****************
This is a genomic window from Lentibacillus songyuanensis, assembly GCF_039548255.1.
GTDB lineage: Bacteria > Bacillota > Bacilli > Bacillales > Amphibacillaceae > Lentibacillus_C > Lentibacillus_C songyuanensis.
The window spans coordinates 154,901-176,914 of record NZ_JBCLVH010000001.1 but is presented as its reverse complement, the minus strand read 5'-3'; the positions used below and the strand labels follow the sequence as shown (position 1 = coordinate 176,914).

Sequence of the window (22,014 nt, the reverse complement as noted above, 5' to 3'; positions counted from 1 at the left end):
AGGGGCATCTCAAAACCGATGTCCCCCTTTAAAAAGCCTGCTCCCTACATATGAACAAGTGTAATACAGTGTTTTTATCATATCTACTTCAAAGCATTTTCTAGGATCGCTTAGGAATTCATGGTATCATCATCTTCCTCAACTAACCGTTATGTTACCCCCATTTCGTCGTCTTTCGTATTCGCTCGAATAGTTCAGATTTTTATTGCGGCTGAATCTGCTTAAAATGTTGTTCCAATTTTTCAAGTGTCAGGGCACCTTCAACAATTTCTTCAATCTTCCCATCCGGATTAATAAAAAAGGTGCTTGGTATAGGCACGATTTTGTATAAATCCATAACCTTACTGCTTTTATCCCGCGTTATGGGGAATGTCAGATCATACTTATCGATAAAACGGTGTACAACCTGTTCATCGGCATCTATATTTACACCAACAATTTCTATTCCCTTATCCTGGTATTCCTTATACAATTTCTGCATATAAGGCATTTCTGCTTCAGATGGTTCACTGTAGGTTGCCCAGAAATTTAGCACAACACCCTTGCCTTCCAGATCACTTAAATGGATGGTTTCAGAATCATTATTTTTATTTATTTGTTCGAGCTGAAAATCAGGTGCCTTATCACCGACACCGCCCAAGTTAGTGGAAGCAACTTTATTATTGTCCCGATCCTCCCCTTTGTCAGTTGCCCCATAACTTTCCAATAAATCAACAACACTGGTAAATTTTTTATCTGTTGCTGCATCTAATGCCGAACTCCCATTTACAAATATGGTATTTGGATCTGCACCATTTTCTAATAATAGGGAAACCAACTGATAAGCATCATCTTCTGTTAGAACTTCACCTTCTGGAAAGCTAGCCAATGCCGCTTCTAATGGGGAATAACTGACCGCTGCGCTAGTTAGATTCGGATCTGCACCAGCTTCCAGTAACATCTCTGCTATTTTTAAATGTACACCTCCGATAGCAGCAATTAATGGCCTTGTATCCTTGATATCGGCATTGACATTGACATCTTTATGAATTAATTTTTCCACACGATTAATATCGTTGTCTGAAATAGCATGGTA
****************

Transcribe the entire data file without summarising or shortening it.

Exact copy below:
This is a genomic window from Lentibacillus songyuanensis, assembly GCF_039548255.1.
GTDB lineage: Bacteria > Bacillota > Bacilli > Bacillales > Amphibacillaceae > Lentibacillus_C > Lentibacillus_C songyuanensis.
The window spans coordinates 154,901-176,914 of record NZ_JBCLVH010000001.1 but is presented as its reverse complement, the minus strand read 5'-3'; the positions used below and the strand labels follow the sequence as shown (position 1 = coordinate 176,914).

Sequence of the window (22,014 nt, the reverse complement as noted above, 5' to 3'; positions counted from 1 at the left end):
AGGGGCATCTCAAAACCGATGTCCCCCTTTAAAAAGCCTGCTCCCTACATATGAACAAGTGTAATACAGTGTTTTTATCATATCTACTTCAAAGCATTTTCTAGGATCGCTTAGGAATTCATGGTATCATCATCTTCCTCAACTAACCGTTATGTTACCCCCATTTCGTCGTCTTTCGTATTCGCTCGAATAGTTCAGATTTTTATTGCGGCTGAATCTGCTTAAAATGTTGTTCCAATTTTTCAAGTGTCAGGGCACCTTCAACAATTTCTTCAATCTTCCCATCCGGATTAATAAAAAAGGTGCTTGGTATAGGCACGATTTTGTATAAATCCATAACCTTACTGCTTTTATCCCGCGTTATGGGGAATGTCAGATCATACTTATCGATAAAACGGTGTACAACCTGTTCATCGGCATCTATATTTACACCAACAATTTCTATTCCCTTATCCTGGTATTCCTTATACAATTTCTGCATATAAGGCATTTCTGCTTCAGATGGTTCACTGTAGGTTGCCCAGAAATTTAGCACAACACCCTTGCCTTCCAGATCACTTAAATGGATGGTTTCAGAATCATTATTTTTATTTATTTGTTCGAGCTGAAAATCAGGTGCCTTATCACCGACACCGCCCAAGTTAGTGGAAGCAACTTTATTATTGTCCCGATCCTCCCCTTTGTCAGTTGCCCCATAACTTTCCAATAAATCAACAACACTGGTAAATTTTTTATCTGTTGCTGCATCTAATGCCGAACTCCCATTTACAAATATGGTATTTGGATCTGCACCATTTTCTAATAATAGGGAAACCAACTGATAAGCATCATCTTCTGTTAGAACTTCACCTTCTGGAAAGCTAGCCAATGCCGCTTCTAATGGGGAATAACTGACCGCTGCGCTAGTTAGATTCGGATCTGCACCAGCTTCCAGTAACATCTCTGCTATTTTTAAATGTACACCTCCGATAGCAGCAATTAATGGCCTTGTATCCTTGATATCGGCATTGACATTGACATCTTTATGAATTAATTTTTCCACACGATTAATATCGTTGTCTGAAATAGCATGGTA